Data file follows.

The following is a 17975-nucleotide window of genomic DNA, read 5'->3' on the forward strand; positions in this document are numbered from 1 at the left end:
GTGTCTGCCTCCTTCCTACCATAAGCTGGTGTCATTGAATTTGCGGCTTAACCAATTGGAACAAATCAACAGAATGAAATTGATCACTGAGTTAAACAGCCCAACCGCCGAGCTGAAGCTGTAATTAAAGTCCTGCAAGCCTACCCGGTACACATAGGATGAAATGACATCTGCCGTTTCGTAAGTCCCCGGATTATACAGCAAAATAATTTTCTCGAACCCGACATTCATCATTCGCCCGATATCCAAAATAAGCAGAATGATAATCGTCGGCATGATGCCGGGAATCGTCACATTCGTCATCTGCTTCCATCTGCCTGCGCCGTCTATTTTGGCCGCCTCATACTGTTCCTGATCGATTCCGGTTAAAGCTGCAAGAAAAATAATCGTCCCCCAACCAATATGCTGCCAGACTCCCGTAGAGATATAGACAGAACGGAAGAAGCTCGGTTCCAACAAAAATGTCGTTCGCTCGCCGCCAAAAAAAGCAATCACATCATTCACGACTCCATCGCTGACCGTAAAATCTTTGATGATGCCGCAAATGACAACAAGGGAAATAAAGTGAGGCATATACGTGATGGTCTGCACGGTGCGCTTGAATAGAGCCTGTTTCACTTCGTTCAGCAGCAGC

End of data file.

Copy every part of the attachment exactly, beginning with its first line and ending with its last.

The following is a 17975-nucleotide window of genomic DNA, read 5'->3' on the forward strand; positions in this document are numbered from 1 at the left end:
GTGTCTGCCTCCTTCCTACCATAAGCTGGTGTCATTGAATTTGCGGCTTAACCAATTGGAACAAATCAACAGAATGAAATTGATCACTGAGTTAAACAGCCCAACCGCCGAGCTGAAGCTGTAATTAAAGTCCTGCAAGCCTACCCGGTACACATAGGATGAAATGACATCTGCCGTTTCGTAAGTCCCCGGATTATACAGCAAAATAATTTTCTCGAACCCGACATTCATCATTCGCCCGATATCCAAAATAAGCAGAATGATAATCGTCGGCATGATGCCGGGAATCGTCACATTCGTCATCTGCTTCCATCTGCCTGCGCCGTCTATTTTGGCCGCCTCATACTGTTCCTGATCGATTCCGGTTAAAGCTGCAAGAAAAATAATCGTCCCCCAACCAATATGCTGCCAGACTCCCGTAGAGATATAGACAGAACGGAAGAAGCTCGGTTCCAACAAAAATGTCGTTCGCTCGCCGCCAAAAAAAGCAATCACATCATTCACGACTCCATCGCTGACCGTAAAATCTTTGATGATGCCGCAAATGACAACAAGGGAAATAAAGTGAGGCATATACGTGATGGTCTGCACGGTGCGCTTGAATAGAGCCTGTTTCACTTCGTTCAGCAGCAGC